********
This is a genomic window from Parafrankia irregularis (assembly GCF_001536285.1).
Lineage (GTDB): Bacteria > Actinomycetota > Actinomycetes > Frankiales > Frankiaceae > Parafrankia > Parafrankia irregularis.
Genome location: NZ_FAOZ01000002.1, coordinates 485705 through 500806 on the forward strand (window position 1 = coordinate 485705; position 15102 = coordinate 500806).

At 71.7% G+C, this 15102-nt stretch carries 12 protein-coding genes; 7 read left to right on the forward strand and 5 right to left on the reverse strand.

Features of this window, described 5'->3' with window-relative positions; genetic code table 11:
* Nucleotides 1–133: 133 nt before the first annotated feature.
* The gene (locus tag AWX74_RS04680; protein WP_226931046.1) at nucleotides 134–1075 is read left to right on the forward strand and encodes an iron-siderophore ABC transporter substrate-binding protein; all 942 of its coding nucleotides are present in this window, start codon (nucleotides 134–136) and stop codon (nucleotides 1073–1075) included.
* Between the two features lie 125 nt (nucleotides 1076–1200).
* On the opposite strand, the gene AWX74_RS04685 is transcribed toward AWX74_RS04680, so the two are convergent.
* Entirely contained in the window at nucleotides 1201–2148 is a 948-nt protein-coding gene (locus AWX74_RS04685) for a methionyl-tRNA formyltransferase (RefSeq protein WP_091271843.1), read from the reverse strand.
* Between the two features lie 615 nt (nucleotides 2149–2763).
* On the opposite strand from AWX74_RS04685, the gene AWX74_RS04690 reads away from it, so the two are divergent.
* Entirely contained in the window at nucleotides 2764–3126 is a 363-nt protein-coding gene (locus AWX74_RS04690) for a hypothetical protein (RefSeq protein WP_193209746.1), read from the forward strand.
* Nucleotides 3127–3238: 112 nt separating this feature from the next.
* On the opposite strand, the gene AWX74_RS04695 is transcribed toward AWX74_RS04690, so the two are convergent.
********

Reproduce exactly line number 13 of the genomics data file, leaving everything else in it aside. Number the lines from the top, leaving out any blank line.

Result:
* Entirely contained in the window at nucleotides 2764–3126 is a 363-nt protein-coding gene (locus AWX74_RS04690) for a hypothetical protein (RefSeq protein WP_193209746.1), read from the forward strand.